• How do Shakespearean plays sustain clashing values within them, or imposed on them? Is Shakespeare anti-Semitic? Can Shakespeare be a feminist? How is value subject to context, to market, and demand? A wide range of moral, political, and aesthetic values—profitable or heartening or threatening from case to case—have been associated with Shakespeare, and those values have changed over time. And conflicting values may coincide at different levels of discussion of a given play, at once driving diversity in entertainment industries and sustaining traditional aesthetic principles, or in some other concatenation.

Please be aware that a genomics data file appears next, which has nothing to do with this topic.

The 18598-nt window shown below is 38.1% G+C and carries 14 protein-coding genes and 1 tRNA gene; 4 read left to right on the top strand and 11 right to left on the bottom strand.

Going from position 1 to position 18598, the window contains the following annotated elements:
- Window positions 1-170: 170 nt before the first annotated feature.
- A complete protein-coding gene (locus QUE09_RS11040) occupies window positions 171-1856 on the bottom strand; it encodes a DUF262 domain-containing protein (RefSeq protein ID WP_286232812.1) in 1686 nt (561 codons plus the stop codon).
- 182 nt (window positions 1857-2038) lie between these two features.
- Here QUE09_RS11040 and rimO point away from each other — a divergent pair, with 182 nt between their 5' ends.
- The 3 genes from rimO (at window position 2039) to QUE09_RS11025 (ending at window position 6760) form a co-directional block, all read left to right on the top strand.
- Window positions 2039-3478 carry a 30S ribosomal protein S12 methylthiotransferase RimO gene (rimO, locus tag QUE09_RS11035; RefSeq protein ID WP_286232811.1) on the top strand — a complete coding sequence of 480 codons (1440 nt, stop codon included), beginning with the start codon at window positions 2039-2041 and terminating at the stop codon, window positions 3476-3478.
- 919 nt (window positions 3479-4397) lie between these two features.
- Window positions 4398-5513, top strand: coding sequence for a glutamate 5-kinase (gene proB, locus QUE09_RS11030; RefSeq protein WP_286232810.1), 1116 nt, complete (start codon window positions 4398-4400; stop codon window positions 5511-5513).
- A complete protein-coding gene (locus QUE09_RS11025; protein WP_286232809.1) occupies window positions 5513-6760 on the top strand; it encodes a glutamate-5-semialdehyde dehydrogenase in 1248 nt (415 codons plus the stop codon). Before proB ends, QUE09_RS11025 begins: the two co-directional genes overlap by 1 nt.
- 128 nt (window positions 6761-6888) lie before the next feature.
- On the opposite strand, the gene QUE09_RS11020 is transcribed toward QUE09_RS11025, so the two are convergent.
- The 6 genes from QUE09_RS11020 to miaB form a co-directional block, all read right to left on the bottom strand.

This volume’s special section of essays on “Shakespeare and Value” explores these questions through general enquiry and case studies of complex moral designs that resist easy profiling in the plays. Instead of following formulae or jumping to conclusions, the contributors urge us not to flatten out the contradictory sets of values in these designs, but to set these clashes at the heart of action and inquiry.